By Gabriel Kim, Community Outreach Coordinator, Skateboards For Hope
In 2019, in one of Quebec’s northernmost communities, Flore Deshayes brought a new kind of cool to Salluit. Working as a social worker for youth and family, she wanted to bring a project that would get Inuit kids involved in sports within their community. Alongside wellness worker Katsuak Saviadjuk, they initiated a skateboarding project for the children of Salluit. Being a member of a Montreal-based board group called Skateboard and Chill, Deshayes wanted to share her passion for skateboarding. And so began the planning and preparations to find partners, as skateboard shops are non-existent in Salluit, and new skateboards can be costly.
Deshayes contacted Betty Esperanza, Founder of Skateboards For Hope, a charity that collects, recycles, and donates used skateboards to children and communities worldwide. They also advocate for mental and physical well-being through their leadership and entrepreneurship programs. It seemed like two pieces of a puzzle fitting nicely together. With this collaboration, Deshayes was able to bring 12 full skateboards and protective equipment to Salluit. When the day came, roughly 50 kids had shown up to experience skateboarding, for many, their first time. With only 12 skateboards, Deshayes had to split them into groups and teach them in waves.
By proposing such a novel and new activity, Deshayes built a bond with the youth in the community and created a much-needed link with the community in line with Deshayes and Saviadjuk’s work. What was even more important was the support she received from parents, who celebrated this alternative activity that got their children hooked on being active.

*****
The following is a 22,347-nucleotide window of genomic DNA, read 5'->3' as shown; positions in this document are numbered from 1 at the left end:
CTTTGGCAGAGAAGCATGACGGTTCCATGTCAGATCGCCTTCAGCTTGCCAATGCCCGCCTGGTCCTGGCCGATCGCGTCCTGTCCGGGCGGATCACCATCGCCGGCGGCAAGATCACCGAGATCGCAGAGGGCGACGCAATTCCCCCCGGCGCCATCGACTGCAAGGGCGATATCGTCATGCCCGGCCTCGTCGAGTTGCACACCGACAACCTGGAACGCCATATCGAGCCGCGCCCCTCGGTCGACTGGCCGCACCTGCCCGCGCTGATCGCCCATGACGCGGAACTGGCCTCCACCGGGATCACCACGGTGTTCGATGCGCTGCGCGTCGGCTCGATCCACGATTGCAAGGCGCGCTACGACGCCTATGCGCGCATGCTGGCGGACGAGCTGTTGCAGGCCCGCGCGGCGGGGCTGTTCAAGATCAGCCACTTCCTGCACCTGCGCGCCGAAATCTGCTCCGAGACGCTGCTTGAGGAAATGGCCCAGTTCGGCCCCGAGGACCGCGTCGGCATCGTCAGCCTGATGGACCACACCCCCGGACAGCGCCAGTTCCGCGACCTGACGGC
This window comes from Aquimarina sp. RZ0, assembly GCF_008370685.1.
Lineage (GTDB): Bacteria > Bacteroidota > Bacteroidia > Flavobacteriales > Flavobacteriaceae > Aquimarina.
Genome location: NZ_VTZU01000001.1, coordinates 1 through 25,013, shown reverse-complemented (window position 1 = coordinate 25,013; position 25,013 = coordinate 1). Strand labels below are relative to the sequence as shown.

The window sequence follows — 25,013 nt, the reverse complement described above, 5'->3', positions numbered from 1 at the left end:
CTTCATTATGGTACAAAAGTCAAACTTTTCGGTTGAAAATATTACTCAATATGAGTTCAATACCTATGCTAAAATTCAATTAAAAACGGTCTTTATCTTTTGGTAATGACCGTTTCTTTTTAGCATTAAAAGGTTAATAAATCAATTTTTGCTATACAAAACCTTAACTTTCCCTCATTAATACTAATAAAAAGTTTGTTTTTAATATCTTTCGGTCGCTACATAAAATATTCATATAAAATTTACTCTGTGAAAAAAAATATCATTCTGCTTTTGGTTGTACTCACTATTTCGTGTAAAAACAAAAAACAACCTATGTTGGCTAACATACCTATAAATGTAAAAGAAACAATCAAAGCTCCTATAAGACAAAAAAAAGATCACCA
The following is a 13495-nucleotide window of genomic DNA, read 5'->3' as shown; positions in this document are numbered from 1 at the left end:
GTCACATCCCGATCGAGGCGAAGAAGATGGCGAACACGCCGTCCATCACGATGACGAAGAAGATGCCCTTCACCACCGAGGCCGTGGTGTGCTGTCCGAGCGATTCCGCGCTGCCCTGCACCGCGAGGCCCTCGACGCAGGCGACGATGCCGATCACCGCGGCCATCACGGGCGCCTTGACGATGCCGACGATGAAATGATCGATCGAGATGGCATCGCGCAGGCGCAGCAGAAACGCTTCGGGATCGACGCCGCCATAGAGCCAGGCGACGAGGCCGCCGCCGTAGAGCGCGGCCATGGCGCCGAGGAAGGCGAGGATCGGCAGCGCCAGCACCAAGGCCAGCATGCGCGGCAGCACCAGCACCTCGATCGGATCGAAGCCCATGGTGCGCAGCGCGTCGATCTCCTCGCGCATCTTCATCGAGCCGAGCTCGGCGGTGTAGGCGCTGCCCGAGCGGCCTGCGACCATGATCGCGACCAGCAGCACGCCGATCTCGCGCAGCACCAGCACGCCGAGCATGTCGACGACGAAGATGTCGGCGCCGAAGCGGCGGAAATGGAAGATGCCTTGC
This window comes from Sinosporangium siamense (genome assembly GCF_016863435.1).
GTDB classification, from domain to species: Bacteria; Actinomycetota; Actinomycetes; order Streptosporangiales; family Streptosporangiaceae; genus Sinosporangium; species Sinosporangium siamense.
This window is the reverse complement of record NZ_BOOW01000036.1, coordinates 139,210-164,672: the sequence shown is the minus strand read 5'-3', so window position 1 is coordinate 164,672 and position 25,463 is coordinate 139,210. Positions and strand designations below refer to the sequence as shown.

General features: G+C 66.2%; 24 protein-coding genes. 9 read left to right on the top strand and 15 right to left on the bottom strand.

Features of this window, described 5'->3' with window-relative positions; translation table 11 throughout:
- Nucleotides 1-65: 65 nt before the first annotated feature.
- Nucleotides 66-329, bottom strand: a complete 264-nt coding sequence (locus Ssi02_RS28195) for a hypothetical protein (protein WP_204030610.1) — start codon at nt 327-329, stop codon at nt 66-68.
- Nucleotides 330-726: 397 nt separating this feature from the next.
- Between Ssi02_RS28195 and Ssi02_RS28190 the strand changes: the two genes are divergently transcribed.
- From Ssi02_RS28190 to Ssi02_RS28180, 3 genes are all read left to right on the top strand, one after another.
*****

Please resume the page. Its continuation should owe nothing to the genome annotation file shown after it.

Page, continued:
Unfortunately, the pandemic put a hold on this project until 2021. Yet, Deshayes and Saviadjuk agreed to put all their efforts into keeping the project alive. Deshayes had discussions with the municipality for an outdoor space that could allow for skateboarding platforms while at the same time providing an area for board sports (snow skate, toboggan, luge) during wintertime. It would allow for a safe space for children of the community to participate in sports throughout the year. This idea was well received and is currently in process with various stakeholders.
Rolling into the future
Looking towards the future, Deshayes hopes this project will be taken over and led by youth. With the help of Saviadjuk, this initiative would help empower those involved within the community. It goes beyond just providing physical activity to youth; skateboarding is also a tool for self-expression. Teaching discipline and perseverance, such as performing an ollie, isn’t intrinsic to humans! Skateboards For Hope is committed to supporting this project. Its mission is to promote children’s physical and mental well-being and provide access to recycled skateboards to Salluit children. Skateboards For Hope remains committed to the youth in Salluit by bringing joy and allowing kids to be kids. We sincerely hope to see them back on their wheels in 2021.